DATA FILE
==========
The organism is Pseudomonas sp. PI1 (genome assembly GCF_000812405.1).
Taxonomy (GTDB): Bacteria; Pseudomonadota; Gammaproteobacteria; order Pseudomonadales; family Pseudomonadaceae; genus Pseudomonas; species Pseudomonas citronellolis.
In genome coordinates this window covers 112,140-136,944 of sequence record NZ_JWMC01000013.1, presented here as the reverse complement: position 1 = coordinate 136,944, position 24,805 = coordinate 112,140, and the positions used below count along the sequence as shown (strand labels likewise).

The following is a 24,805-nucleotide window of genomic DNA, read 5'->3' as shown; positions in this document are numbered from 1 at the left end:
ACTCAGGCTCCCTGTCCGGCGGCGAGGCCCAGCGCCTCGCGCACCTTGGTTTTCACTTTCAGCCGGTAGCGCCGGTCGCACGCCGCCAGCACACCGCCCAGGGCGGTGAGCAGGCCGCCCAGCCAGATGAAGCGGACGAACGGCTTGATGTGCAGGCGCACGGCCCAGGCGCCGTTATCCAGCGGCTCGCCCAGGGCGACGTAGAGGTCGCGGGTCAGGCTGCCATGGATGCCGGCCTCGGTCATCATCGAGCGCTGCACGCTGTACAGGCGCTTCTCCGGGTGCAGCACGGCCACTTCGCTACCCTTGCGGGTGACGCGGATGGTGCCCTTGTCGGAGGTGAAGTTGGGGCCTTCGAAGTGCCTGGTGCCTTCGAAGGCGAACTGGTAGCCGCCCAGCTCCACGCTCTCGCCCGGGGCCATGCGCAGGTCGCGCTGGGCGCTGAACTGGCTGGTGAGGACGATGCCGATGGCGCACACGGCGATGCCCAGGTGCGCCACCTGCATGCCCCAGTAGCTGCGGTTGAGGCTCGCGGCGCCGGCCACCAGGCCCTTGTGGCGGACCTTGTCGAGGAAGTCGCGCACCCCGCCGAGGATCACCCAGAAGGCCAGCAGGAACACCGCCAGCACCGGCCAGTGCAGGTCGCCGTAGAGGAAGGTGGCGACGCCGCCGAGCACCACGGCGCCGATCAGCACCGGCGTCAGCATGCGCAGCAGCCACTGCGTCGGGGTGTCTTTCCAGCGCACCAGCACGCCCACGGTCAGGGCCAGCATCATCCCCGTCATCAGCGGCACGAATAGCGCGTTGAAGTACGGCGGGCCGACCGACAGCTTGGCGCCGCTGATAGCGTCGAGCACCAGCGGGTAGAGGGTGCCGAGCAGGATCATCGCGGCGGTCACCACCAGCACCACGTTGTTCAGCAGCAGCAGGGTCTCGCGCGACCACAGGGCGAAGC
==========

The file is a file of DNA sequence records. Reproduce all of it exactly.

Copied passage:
The organism is Pseudomonas sp. PI1 (genome assembly GCF_000812405.1).
Taxonomy (GTDB): Bacteria; Pseudomonadota; Gammaproteobacteria; order Pseudomonadales; family Pseudomonadaceae; genus Pseudomonas; species Pseudomonas citronellolis.
In genome coordinates this window covers 112,140-136,944 of sequence record NZ_JWMC01000013.1, presented here as the reverse complement: position 1 = coordinate 136,944, position 24,805 = coordinate 112,140, and the positions used below count along the sequence as shown (strand labels likewise).

The following is a 24,805-nucleotide window of genomic DNA, read 5'->3' as shown; positions in this document are numbered from 1 at the left end:
ACTCAGGCTCCCTGTCCGGCGGCGAGGCCCAGCGCCTCGCGCACCTTGGTTTTCACTTTCAGCCGGTAGCGCCGGTCGCACGCCGCCAGCACACCGCCCAGGGCGGTGAGCAGGCCGCCCAGCCAGATGAAGCGGACGAACGGCTTGATGTGCAGGCGCACGGCCCAGGCGCCGTTATCCAGCGGCTCGCCCAGGGCGACGTAGAGGTCGCGGGTCAGGCTGCCATGGATGCCGGCCTCGGTCATCATCGAGCGCTGCACGCTGTACAGGCGCTTCTCCGGGTGCAGCACGGCCACTTCGCTACCCTTGCGGGTGACGCGGATGGTGCCCTTGTCGGAGGTGAAGTTGGGGCCTTCGAAGTGCCTGGTGCCTTCGAAGGCGAACTGGTAGCCGCCCAGCTCCACGCTCTCGCCCGGGGCCATGCGCAGGTCGCGCTGGGCGCTGAACTGGCTGGTGAGGACGATGCCGATGGCGCACACGGCGATGCCCAGGTGCGCCACCTGCATGCCCCAGTAGCTGCGGTTGAGGCTCGCGGCGCCGGCCACCAGGCCCTTGTGGCGGACCTTGTCGAGGAAGTCGCGCACCCCGCCGAGGATCACCCAGAAGGCCAGCAGGAACACCGCCAGCACCGGCCAGTGCAGGTCGCCGTAGAGGAAGGTGGCGACGCCGCCGAGCACCACGGCGCCGATCAGCACCGGCGTCAGCATGCGCAGCAGCCACTGCGTCGGGGTGTCTTTCCAGCGCACCAGCACGCCCACGGTCAGGGCCAGCATCATCCCCGTCATCAGCGGCACGAATAGCGCGTTGAAGTACGGCGGGCCGACCGACAGCTTGGCGCCGCTGATAGCGTCGAGCACCAGCGGGTAGAGGGTGCCGAGCAGGATCATCGCGGCGGTCACCACCAGCACCACGTTGTTCAGCAGCAGCAGGGTCTCGCGCGACCACAGGGCGAAGC